When the device is fitted, it is also incumbent upon the clinician to perform “live speech mapping” or real-ear measurements (REM) in order to know the performance of the instrument as it compensates for the person’s compromised auditory function. When “live speech mapping” is done, a copy of the live speech mapping results are printed out and added to the patient’s chart. Any adjustments that need to be made can be seen “by inspection” and a permanent record of hearing aid performance is obtained. The same applies for REM. Either one should accompany every fitting in every chart.

Speech-in-noise testing is also an imperative in the modern hearing care practice. It is now well established that the audiogram and sensitivity to pure-tone signals are not predictive of a patient’s ability to understand speech in background noise. When the number-one persistent complaint of people who use hearing aids is lack of utility in noisy environments, then it’s the duty of hearing care professionals to measure pre- and post-fitting listening success in noise. There are many methods you can use (QuickSIN, HINT, SPIN, or your own) to assess hearing in noise. In my opinion, it doesn’t matter which one(s) you use; what matters is that you can demonstrate benefit for your clients.

The bottom line is that benefit with a hearing instrument can and should be measured, assessed, adjusted, and documented to achieve maximum performance capabilities for all patients.

Using these (and other) procedures allow us to have a complete and accurate record of the first fit, best fit, live speech mapping or REM, hearing instrument adjustment, and the performance of each individual aid across the entire frequency spectrum. It also permits us (or any other clinician or entity) to have a pictorial representation of the improvement in the patient’s performance, beginning with the unaided condition and proceeding through the aided performance, and including noisy environments.

The bottom line is that benefit with a hearing instrument can and should be measured, assessed, adjusted, and documented to achieve maximum performance capabilities for all patients.

Best Practices, Evolving Knowledge, and the Future of Dispensing

Due to space restrictions, it’s impossible to list every desired test and protocol (eg, validation) involved in a hearing aid fitting. Thankfully, the professional societies to which most of us belong—notably AAA, ASHA, ADA, and IHS—have published best practice guidelines that are outcome-based. That is, these are sets of guidelines and procedures (testing and services provided by you and your skilled staff) that are positively correlated with patient benefit and satisfaction with hearing aids (devices anyone can buy). These guidelines have evolved substantially over the years and my guess is that they will soon include recommendations for many other factors, such as cognitive testing, etc.

In the last 15 years, there have been several ideas put forward that would reduce the content of thorough auditory testing and largely trivialize hearing aid adjustment. The most recent approach to this problem is the suggestion that the FDA remove Class I and Class II medical device requirements in mild and moderate gain instruments, specifically for the establishment of a new “OTC hearing device” category—effectively relegating hearing aids to the severe-to-profound loss category.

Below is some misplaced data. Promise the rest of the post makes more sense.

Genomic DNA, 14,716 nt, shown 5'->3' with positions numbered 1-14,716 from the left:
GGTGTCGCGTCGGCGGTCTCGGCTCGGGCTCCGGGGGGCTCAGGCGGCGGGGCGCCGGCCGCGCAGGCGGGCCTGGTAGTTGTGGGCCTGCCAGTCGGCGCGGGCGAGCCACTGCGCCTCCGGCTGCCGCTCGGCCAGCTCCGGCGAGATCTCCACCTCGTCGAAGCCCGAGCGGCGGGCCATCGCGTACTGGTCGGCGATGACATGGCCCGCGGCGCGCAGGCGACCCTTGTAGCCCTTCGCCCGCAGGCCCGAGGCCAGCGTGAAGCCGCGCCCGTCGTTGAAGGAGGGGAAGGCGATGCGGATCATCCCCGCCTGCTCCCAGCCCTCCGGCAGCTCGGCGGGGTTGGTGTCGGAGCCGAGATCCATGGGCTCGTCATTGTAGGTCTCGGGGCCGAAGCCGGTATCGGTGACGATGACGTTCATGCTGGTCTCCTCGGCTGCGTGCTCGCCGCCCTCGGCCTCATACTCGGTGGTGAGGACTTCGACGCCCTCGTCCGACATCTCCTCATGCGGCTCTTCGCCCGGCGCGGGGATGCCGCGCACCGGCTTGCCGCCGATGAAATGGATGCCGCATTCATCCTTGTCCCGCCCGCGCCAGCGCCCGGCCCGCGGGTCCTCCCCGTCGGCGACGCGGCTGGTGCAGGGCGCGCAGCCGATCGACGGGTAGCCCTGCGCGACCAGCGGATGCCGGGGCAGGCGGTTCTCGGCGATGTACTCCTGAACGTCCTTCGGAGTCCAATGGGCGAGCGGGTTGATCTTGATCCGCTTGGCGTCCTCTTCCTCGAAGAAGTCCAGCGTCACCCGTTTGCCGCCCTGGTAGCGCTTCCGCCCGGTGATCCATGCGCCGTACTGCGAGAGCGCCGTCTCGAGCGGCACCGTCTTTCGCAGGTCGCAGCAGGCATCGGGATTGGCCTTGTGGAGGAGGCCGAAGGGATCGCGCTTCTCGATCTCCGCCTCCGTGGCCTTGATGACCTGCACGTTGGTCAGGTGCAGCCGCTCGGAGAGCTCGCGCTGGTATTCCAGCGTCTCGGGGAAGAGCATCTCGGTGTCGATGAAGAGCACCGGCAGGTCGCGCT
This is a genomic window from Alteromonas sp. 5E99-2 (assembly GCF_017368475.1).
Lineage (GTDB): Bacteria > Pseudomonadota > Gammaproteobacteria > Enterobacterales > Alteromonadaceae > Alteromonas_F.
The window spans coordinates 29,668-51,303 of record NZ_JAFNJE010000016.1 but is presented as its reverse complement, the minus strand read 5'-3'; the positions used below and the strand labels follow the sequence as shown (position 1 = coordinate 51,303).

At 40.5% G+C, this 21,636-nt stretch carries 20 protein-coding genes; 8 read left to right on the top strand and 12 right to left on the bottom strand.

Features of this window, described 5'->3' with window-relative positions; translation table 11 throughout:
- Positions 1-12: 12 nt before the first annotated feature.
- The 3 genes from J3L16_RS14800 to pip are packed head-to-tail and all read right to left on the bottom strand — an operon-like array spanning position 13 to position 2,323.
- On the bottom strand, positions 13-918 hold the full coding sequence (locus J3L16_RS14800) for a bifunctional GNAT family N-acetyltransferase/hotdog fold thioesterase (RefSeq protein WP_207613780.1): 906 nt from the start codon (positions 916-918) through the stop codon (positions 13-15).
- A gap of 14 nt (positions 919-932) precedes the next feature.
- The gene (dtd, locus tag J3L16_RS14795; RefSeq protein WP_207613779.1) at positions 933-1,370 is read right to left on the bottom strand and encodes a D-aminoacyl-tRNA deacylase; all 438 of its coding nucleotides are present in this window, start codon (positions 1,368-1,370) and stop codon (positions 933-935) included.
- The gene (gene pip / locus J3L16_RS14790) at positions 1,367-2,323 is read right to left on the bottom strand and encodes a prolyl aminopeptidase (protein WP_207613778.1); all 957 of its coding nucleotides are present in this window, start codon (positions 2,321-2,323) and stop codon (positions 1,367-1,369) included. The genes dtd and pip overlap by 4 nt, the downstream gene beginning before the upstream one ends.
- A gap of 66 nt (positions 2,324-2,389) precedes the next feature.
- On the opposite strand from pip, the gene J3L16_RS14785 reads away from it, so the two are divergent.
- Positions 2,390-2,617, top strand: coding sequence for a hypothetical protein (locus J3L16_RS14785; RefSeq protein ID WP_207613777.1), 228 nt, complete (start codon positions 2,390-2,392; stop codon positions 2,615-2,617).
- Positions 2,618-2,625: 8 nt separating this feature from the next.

The idea that only moderate-to-profound hearing loss requires professional help demeans the patient, presupposes an acceptable level of hearing impairment that I find professionally and scientifically objectionable, and diminishes the capacity of consumers to make adequate, evidence-based healthcare decisions.

I would submit that this concept diminishes the gravity of hearing loss in general and trivializes the decrease from mild through moderate impairment. The fact is that research suggests there is no such thing as a “mild” or “insignificant” hearing loss if someone is laboring to understand speech. This is particularly evident from the work being done on brain plasticity and cortical reorganization in response to “mild” hearing losses. I have worked in medical environments and hospitals for the past 45 years, and I cannot tell you the number of times that I have heard a doctor or nurse tell a patient, “We wish you had come in earlier but you have let it go too far.” The idea that only moderate-to-profound hearing loss requires professional help demeans the patient, presupposes an acceptable level of hearing impairment that I find professionally and scientifically objectionable, and diminishes the capacity of consumers to make adequate, evidence-based healthcare decisions.

In the future, it is going to require the cooperation and attention of all three entities in the hearing care field to ensure the survival of professionally-driven hearing healthcare and facilitate its progress. Its long-term future does require a significant reduction on the wholesale price of hearing aids (eg, the product), better accessibility and convenience (eg, telehealth), and improved adherence to best practices (eg, verification and validation) on the part of the professional. The final key to success is education about the use and benefit of hearing aids by consumers.

Perhaps the first step in facilitating the successful triumvirate—consumer, professional, industry—is to understand that the successful acquisition, use, and facility of hearing instruments requires an understanding that this is not a journey well suited to a “self-teaching exercise”; it’s not about “trying stuff and seeing if it works.” It’s about healthcare. When a cooperative patient (willing to ascend the learning curve) is combined with a skilled and qualified professional under the direction of a practice/business owner who insists on adherence to best practices and documented outcomes, the success of the venture—while taking slightly longer to perform—inevitably reduces “return rates” across the entire industry while increasing benefit, satisfaction, and the perceived value for the patient—and our entire profession (regardless of the group to which you belong).

Best practices combined with a significant reduction in the cost of hearing instruments, will of necessity, expand the utility of hearing healthcare. Without question, best practices guarantee a continued long and successful history for our field.

Screen Shot 2017-06-22 at 11.50.16 AMCorrespondence can be addressed to Dr McSpaden at: [email protected]




Original citation for this article: McSpaden JB. Cooperative prevention of an industry’s decline: heeding best practices. Hearing Review. 2017;24(7):42-43.